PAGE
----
[registering a Latin cross inverted] The question was raised as to whether an inverted cross would be considered offensive or would be considered to be mocking religion. Laurel, who is Jewish, does not know enough about Christianity to decide this issue without further information. Laurel received a letter from a Methodist Minister who is also an SCA herald, which provided us with the necessary information with which to decide this issue. We quote her letter... [what follows is an excerpt] "It is my opinion that such a charge is, in and of itself, not offensive. The use of such a symbol to represent overtly anti-Christian sentiment is postperiod and not widespread. Within period this was used frequently as an emblem of St. Peter, who by tradition was crucified upside down as he did not feel worthy to die in the same manner as Christ. I could send you bibliographic references if you wish. Were a Latin Cross inverted displayed with other charges which could be taken in the twentieth century as "satanic" (such as a mullet of five points, a skull, gouts, and a candle) then I would have difficulty interpreting it as a period charge, but in the blazon you described I find it entirely acceptable. (Aaron Graves, 10/98 p. 4)

Some questions were raised as to whether a cockroach was patently offensive, since a semy of cockroaches were previously returned in the proposed arms for The Canton of the Whyte Wey as being patently offensive, and if cockroaches or insects similar to them were used in period armory. The majority of the commenters and Laurel find no problem with a single cockroach. As for its use in period, in Martin Schrot's Wappenbuch, printed in 1581 (a period German heraldic text) shows the arms of Echlkivice (if we are reading the black letter font correctly) as Field, a beetle bendwise. Therefore we feel that a cockroach is a registerable charge. (Skallagormr Berserkr, 12/98 p. 9)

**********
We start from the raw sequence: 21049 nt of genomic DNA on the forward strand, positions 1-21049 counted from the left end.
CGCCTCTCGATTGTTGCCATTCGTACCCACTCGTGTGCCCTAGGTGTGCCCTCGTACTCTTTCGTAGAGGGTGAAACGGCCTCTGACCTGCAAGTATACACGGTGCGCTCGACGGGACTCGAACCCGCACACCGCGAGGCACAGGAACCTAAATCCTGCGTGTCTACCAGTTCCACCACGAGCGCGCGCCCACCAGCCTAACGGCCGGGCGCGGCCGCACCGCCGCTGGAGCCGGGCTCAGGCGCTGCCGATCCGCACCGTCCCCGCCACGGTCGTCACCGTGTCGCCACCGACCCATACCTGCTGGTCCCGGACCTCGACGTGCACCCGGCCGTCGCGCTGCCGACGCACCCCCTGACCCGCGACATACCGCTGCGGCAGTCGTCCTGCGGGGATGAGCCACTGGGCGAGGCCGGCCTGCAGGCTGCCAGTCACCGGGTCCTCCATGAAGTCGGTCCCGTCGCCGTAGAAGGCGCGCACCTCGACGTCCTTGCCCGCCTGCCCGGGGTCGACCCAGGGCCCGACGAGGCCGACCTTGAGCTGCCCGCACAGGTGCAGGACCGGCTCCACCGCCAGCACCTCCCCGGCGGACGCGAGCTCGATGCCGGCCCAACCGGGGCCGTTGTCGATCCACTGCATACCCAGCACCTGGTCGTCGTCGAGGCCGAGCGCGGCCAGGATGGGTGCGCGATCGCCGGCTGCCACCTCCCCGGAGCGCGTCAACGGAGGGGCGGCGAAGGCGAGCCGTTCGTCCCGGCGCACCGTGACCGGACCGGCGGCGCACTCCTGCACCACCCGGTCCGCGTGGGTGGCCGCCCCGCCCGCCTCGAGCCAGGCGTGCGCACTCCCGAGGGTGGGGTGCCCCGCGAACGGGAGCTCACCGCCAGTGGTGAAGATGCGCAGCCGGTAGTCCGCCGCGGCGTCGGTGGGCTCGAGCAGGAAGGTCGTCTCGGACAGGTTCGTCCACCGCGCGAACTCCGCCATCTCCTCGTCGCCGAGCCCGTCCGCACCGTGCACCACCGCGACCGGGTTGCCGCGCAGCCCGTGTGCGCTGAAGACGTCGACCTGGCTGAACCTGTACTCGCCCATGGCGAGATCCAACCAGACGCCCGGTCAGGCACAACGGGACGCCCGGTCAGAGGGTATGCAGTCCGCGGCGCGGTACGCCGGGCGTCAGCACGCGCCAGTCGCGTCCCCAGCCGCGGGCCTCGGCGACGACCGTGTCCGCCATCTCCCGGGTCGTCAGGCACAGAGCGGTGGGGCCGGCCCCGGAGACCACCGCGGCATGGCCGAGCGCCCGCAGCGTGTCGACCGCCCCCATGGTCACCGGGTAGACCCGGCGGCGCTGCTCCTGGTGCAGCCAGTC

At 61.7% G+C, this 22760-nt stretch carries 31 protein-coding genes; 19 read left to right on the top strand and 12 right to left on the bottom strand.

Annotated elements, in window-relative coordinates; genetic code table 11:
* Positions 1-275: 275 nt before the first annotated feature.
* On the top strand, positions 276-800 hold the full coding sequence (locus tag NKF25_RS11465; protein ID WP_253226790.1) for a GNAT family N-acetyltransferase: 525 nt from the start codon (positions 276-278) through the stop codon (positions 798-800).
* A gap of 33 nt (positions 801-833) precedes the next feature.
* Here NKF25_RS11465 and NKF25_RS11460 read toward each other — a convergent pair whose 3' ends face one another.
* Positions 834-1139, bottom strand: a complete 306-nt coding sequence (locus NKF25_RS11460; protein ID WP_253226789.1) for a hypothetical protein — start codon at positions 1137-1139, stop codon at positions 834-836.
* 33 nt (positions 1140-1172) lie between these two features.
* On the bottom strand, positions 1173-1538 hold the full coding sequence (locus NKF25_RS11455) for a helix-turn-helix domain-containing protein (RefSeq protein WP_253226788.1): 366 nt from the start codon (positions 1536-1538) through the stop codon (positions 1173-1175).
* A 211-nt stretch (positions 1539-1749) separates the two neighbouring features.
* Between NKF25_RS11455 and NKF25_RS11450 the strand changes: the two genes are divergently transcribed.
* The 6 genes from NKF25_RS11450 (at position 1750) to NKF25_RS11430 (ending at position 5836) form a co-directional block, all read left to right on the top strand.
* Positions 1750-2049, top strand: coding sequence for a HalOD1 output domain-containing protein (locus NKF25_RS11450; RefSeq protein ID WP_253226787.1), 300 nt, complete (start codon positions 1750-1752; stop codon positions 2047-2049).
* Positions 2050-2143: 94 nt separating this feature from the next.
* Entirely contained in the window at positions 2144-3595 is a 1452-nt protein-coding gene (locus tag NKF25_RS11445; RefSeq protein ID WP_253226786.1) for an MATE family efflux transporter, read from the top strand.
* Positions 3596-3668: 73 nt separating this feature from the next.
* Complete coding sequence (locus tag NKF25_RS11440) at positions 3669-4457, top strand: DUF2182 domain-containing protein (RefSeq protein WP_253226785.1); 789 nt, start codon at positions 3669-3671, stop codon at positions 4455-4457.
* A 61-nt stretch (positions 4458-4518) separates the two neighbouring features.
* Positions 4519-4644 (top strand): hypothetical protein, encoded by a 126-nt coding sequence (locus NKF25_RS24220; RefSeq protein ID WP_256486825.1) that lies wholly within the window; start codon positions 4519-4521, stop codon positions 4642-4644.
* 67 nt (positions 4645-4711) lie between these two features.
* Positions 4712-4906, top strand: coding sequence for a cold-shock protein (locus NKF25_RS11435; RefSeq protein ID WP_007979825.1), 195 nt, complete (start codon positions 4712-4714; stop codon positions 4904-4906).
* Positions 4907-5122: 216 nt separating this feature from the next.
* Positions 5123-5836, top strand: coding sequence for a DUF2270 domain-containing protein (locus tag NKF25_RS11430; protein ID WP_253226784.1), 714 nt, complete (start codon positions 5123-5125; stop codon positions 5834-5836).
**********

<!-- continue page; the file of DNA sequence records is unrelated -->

Orange

While blazoned as Or, the tincture used was really orange, which is not used in this manner in the SCA. [The submission was returned.] (Leifr of the Crescent Moon, 11/96 p. 14

Ordinary see also Cross

[registering a pall inverted surmounted by an orle counterchanged.] We allow an ordinary surmounted by another to be counterchanged. While this is not good style, it is at worst one wierdness. (Pietro Niccolo da San Tebaldo, 8/96 p. 5)

[registering a chief...chaussé] ...field divisions in general may be used on a chief with no problem: we wouldn't object to a chief paly; or a chief gyronny, for instance. This is a straightforward application of that policy... (Phelan Kell, 2/97 p. 8)

[a cross formy fitchy vs a cross formy fitchy throughout] In general there is a difference between an ordinary throughout vs. an ordinary couped, but not between a non-ordinary throughout vs. its non-throughout version. Most types of crosses work more like non-ordinaries, but crosses formy are exceptional: in their throughout form they in many ways act as ordinaries. In particular both crosses and crosses formy are occasionally found overlying quartered arms, and crosses formy having flat ends merge into the edge of the shield. This may not apply to crosses in general, but in this instance there is the necessary second CD. (Seth Williamson of Exeter, 5/97 p. 3)